Jacob’s List

[openbook booknumber=”0764203266″][rating:3/5]

When you lose a child it is considered “the worst loss”. For the Nolans the loss of their son doesn’t just risk destroying their world, it also risks tearing them apart, as he was the only thing that was keeping them together.

When I saw this book I assumed it was going to be a book about a married couple completing the things on their son’s list and going on a lot of adventures together in his memory. Pretty naive considering how the book turned out.

You want to what?!” She and Michael had blurted it out in unison as they stared down at the typewritten list.
       “Do these things before I settle down.” He weighted the piece of paper down with the ketchup bottle and then took another bite of burger talking while he chewed. “Actually, I want to do a lot more – but I narrowed it down to ten for now.”
       Pam set her own sandwich down and read the list again with a combination of anger and terror. Hang-gliding. Rock-climbing. Sky-diving. “Isn’t there something you’d like to do that isn’t potentially lethal?”

It can take up to two years before parents can even think about getting over the loss of their child. In Jacob’s List this is shortened a little for literary license but the very real grief and devastation that these parents felt. A lot of my expectations were blown away by it.

Keep in mind this is a Christian novel. There were a lot of Christian themes and both parents are profoundly affected by a transformation in Christ that is one of the main themes of the book. I appreciated that a lot of the biblical conversion stuff was saved until later in the novel so that you could get wrapped up in the story first. I was irked that it was implied that the only way they could really expect full healing and forgiveness was through Christ, a common Christian theme but I personally am open to other options if it helps people.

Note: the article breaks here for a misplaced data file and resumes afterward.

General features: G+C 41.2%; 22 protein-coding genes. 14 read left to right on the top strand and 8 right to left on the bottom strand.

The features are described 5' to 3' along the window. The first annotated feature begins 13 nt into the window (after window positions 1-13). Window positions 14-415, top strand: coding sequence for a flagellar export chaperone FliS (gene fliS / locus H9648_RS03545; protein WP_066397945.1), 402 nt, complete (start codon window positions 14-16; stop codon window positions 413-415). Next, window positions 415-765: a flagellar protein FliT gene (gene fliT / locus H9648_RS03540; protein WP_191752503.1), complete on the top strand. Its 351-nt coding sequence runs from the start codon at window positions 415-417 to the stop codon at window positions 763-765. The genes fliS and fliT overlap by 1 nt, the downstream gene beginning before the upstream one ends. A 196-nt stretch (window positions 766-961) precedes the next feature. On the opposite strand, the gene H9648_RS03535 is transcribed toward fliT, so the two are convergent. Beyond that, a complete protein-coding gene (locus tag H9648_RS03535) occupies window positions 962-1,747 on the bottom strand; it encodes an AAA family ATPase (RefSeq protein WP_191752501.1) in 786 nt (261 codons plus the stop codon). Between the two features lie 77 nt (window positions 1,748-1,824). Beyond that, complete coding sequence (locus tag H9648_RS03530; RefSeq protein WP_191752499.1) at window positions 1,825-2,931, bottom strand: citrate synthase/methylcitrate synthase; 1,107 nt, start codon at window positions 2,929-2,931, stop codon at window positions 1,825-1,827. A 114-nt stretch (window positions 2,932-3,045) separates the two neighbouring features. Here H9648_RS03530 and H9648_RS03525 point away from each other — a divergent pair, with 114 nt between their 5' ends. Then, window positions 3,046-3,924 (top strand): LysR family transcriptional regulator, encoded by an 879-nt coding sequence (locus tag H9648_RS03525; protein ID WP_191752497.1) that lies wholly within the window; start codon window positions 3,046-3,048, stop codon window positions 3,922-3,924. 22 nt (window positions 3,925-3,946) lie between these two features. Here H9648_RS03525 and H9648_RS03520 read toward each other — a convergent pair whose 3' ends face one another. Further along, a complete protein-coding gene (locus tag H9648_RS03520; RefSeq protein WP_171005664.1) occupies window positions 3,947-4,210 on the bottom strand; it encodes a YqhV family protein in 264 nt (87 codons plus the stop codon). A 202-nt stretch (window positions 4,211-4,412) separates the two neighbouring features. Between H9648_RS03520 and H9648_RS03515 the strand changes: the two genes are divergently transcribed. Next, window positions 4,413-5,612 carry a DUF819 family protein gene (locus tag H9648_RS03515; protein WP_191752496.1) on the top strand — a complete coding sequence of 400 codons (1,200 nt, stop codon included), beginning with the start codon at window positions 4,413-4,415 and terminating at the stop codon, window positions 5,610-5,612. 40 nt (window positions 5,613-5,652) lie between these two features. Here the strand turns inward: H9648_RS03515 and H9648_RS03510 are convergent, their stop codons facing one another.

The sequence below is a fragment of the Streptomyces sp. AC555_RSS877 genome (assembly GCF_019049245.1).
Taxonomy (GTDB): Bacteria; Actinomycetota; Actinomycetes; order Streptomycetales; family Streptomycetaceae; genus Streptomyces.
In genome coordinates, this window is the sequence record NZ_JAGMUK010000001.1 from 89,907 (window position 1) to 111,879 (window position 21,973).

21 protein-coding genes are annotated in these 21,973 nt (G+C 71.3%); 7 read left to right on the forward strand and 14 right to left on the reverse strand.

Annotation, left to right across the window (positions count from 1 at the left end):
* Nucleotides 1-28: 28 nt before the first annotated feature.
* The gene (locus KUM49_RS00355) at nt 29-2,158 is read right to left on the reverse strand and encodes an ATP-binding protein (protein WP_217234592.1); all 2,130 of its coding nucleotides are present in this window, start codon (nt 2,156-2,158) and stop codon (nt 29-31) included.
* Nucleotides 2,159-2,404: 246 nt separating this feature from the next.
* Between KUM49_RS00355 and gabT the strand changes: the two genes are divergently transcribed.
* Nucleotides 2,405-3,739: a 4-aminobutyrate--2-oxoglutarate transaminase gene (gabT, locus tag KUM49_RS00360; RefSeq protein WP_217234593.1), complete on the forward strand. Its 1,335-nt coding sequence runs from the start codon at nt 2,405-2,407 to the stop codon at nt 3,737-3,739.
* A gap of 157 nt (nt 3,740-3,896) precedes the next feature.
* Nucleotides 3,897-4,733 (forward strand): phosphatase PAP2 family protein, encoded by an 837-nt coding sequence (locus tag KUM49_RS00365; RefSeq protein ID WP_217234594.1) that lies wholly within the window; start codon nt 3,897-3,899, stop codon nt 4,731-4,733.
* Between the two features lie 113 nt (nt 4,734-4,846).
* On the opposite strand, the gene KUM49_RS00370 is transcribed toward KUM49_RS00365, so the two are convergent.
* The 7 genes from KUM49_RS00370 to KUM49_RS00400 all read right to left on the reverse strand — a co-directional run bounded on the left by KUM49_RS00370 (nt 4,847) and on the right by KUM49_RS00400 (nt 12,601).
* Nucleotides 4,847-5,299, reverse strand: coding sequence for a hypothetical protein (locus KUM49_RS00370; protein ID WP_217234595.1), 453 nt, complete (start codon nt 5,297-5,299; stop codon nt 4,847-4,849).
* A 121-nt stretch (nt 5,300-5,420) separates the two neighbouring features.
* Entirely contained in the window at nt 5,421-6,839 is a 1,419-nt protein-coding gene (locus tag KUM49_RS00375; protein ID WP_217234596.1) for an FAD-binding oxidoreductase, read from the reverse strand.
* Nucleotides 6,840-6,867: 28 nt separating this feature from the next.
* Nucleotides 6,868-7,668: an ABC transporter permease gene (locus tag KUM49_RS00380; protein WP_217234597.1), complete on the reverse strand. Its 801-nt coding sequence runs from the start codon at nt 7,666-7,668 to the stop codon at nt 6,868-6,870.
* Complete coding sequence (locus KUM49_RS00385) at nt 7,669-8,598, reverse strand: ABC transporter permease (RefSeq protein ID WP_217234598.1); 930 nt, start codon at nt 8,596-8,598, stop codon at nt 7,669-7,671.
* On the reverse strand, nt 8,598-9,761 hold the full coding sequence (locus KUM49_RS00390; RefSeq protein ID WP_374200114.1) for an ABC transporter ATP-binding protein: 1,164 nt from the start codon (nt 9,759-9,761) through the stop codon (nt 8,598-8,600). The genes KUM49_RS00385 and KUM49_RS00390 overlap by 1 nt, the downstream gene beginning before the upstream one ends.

I also personally felt that the African American character was painted and wielded very awkwardly by the author. I think the character was depicted in an over the top manner in an attempt to accentuate the novel’s racial diversity. This was damaged a bit by the fact that, when it came right down to it, the Christian acquaintance was more of a help in her time of her need than her (non-Christian) friend for life. There were also a few other subtle snubs to this (sexually active in a committed relationship, feminist) “friend” throughout that I didn’t really appreciate.

As for the positives, I did think that the depression and suffering experienced by the Nolans was very well drawn and very realistically portrayed. You understood how devastating this loss was for them, and could empathize with their suffering. Even shortened as it was their process of healing was very believable and their quest towards forgiveness was portrayed as realistically difficult and painful to achieve.

Any Christian that has experienced the loss of a loved one would appreciate this book. Those that aren’t Christians and have no desire to be will probably find it as patronizing and difficult as the parents initially did. Despite that, Jacob’s List teaches that we each should do the things we want to do while we are alive, “live it up” and sky dive, or rock climb, or take that one trip you’ve always meant to. You never know when a day might turn out to be your last. Reach out, help others and live life while you have it.

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